1. Starring their favorite sentence in the essay they read based on the writing, and boxing their favorite sentence based on the content. We shared out.

2. Students then rated the essay they read in terms of its tone, from casual to professional, 1-5. They then decided what kind of tone they would use in their own essays.

3. We began working on this planning sheet: Planning for Dangerous Word Essay (I5). Ms. Garvoille modeled this and we continued working on it throughout class. Ms. G. circulated to make sure everyone’s thesis made sense.

HW: You may begin working on your essay tonight if you choose. The rough draft is due Friday.

Monday, October 20: Essay Examples October 20, 2014

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1. Students wrote a one-sentence rationale for why they feel their word should be used cautiously. Here is a poster campaign at Duke we took some inspiration from.

2. Students all picked an article to read. Here is one document with all the choices: Essays on slurs. These articles are examples of the kind of thinking and writing students will be doing for this assignment. As they read, students 1) annotated, 2) highlighted researched facts in one colors, and 3) highlighted the author’s opinion in another color.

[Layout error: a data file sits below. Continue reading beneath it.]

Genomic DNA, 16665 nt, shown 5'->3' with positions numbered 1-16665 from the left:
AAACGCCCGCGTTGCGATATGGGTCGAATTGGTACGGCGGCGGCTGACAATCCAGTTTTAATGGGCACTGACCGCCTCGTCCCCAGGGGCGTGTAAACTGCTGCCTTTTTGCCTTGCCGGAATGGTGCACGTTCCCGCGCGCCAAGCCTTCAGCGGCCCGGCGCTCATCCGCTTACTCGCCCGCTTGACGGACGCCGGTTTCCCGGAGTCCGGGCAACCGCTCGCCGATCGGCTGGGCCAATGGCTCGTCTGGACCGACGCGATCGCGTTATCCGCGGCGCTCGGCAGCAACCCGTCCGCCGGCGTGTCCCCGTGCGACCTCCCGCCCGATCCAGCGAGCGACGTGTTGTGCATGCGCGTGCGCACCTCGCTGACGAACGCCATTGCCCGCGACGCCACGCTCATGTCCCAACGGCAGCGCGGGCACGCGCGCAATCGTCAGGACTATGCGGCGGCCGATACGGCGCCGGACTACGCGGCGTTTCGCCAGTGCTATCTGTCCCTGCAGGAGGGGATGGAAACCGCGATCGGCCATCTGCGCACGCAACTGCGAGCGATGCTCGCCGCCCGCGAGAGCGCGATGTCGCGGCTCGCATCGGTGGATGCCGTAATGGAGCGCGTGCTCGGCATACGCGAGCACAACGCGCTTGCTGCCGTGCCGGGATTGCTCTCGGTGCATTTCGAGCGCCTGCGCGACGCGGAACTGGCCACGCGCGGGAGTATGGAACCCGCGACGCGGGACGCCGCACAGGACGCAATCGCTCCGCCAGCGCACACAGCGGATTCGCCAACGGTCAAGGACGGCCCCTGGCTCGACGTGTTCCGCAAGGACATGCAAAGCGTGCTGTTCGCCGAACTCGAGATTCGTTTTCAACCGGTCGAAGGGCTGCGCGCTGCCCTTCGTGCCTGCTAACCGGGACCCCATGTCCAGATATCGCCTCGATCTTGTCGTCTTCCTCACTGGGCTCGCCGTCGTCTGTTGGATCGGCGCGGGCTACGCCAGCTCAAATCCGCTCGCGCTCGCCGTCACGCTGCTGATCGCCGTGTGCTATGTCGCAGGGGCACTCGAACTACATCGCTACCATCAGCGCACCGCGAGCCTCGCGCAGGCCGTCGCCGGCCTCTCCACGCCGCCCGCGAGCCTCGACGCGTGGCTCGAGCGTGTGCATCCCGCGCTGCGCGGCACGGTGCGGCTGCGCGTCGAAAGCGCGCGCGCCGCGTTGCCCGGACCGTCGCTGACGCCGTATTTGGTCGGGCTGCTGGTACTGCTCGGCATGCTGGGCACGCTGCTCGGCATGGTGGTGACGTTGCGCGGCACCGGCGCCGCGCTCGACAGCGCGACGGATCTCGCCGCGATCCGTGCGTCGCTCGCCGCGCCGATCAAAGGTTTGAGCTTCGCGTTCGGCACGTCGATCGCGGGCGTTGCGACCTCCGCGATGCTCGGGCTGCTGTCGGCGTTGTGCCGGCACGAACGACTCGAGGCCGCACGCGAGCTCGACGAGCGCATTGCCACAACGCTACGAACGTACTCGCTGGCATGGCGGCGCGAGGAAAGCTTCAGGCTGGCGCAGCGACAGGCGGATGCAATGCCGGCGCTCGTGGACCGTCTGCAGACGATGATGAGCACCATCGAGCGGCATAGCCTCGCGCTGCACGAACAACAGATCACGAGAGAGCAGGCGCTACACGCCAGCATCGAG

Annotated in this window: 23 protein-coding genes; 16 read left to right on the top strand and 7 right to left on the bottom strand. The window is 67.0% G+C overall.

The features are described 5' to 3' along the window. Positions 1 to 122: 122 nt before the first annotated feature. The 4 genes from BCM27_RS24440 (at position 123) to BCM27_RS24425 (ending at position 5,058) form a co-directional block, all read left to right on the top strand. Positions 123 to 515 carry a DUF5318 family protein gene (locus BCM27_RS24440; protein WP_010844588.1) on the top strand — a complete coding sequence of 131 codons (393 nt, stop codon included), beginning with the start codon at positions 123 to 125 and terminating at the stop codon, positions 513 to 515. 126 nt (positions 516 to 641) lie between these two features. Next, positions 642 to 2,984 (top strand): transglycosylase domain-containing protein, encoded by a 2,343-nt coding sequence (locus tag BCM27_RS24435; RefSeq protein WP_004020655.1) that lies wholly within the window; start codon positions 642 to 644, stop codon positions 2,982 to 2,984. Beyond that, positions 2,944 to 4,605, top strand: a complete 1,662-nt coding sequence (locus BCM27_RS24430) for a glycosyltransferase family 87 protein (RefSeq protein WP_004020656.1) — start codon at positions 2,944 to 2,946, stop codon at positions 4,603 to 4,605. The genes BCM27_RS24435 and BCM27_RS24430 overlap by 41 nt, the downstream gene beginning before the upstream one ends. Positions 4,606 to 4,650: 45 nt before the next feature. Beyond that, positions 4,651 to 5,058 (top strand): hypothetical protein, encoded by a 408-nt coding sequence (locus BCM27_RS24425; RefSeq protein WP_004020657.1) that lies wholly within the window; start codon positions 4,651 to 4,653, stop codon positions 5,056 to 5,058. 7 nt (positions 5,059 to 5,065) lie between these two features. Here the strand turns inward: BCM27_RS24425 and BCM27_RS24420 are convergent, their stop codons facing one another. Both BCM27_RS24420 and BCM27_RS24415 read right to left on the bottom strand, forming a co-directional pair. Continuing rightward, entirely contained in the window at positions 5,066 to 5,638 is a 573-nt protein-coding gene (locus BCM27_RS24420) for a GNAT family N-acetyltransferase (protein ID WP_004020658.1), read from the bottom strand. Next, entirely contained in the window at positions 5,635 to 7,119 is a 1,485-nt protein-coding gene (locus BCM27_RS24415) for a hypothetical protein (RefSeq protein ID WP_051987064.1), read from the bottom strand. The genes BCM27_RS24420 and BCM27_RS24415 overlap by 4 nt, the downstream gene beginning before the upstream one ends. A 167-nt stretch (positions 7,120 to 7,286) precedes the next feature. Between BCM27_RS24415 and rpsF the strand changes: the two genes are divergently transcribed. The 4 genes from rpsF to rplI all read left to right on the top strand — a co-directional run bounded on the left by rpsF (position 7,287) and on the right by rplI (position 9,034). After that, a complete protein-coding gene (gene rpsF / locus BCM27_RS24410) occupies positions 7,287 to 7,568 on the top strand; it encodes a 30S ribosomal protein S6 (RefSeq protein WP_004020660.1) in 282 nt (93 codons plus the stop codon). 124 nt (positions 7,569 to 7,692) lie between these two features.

HW: Finish annotating your article for tomorrow.

Wednesday – Friday, October 15, 16, and 17 October 16, 2014

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On Wednesday, the guidance counselors came to visit to talk about GPA, college, and transcripts.

On Thursday and Friday, we had work days on our research. Here are the questions we are trying to answer:

  • Where did your word came from?
  • How has its meaning evolved over time?
  • When did it first start being used as a slur?
  • What are some moments in history or in the news when this word was used to disempower others?
  • How do people today think of this word?
  • When is it used in pop culture?

HW: Finish research on your word by Monday.

Tuesday, October 14: Research Day 2 October 14, 2014

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Today we spent continuing our research on our Dangerous Words assignment. Here are a few tips I shared during class:

If you’re having trouble answering our research questions, which, again are . . .